For about 30 percent of the population, coffee stimulates more than just the brain. According to a study in Gut, coffee can trigger activity at the other end, in the colon. Researchers aren’t exactly sure why coffee makes some people need to defecate, but they have some hypotheses — and they’ve ruled out a few reasons, too.
Although caffeine is a stimulant, it’s not the chemical stimulating the colon. Soda doesn’t make people need to go number two, and researchers have found that coffee’s effect occurs with both caffeinated and decaffeinated coffee.
The urge to defecate also doesn’t come from any diuretic effect that coffee has.
First, if coffee were a diuretic, it would have an opposite effect. It would make people need to urinate, which would dehydrate them and could, potentially, lead to constipation. In other words, needing to pee after you drink coffee wouldn’t make you need to poop — it’d do the exact opposite.
Second, while caffeine is recognized as a diuretic, a study in the Journal of Human Nutrition and Dietetics threw coffee’s diuretic properties into question. Similar to how people build up a tolerance to caffeine’s stimulating effects on the brain, study participants built up a tolerance to the diuretic effects of caffeine.
The study in Gut took a close (really close) look into how coffee affected a few participants digestive system, and the researchers found that coffee stimulated the distal colon. They aren’t sure why it cause the colon to become more active, but the increased activity would certainly lead to a need to defecate at times.
Thus, this at least one mechanical reason why coffee can make you poop, but scientists still don’t know why it happens.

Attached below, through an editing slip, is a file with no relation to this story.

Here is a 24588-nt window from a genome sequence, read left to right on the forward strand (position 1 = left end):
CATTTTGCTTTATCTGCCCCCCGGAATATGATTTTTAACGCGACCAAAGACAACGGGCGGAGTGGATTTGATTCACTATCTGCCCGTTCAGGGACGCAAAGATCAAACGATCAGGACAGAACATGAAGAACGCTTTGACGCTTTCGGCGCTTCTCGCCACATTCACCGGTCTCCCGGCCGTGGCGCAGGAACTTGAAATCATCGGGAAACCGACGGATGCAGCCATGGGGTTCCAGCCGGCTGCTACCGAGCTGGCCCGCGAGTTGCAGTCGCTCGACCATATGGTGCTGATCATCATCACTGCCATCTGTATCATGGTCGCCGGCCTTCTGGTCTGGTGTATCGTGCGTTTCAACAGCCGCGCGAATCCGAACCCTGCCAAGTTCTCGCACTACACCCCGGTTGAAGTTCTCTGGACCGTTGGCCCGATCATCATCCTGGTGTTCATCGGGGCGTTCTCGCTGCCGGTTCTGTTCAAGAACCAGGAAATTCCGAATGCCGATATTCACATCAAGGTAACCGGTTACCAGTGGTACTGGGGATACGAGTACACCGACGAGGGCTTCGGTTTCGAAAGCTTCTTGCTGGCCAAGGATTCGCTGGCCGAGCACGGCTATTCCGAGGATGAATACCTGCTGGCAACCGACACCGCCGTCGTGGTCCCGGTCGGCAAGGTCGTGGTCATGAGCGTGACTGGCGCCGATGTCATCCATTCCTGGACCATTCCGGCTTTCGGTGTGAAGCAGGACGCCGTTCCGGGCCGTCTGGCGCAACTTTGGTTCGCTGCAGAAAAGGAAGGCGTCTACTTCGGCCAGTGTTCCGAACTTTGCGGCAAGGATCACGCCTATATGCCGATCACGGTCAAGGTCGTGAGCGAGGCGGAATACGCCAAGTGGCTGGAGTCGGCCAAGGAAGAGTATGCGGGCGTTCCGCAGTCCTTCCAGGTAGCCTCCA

Another theory suggests that the acids in coffee could make some people need to go. Chlorogenic acid, specifically, decreases the pH in the stomach (making the stomach more acidic). Chlorogenic acid also prompts the stomach to produce more acid, which further lower’s the stomach’s pH. A big decrease in the stomach’s pH could cause the stomach to empty its contents more quickly than it otherwise would, which would eventually lead to a need to go number two.
Some chemicals in coffee may further add to this theory. There may be chemicals that make the body release hormones which speed up the digestive process. There are over 1,000 compounds in coffee, though, and scientists don’t know which ones, if any, do this.
Finally, for some people, going after drinking coffee could simply be a habit. People’s bodies naturally fall into patterns, and some people may simply be used to going after having a cup of coffee, especially if they drink coffee at the same time every day.
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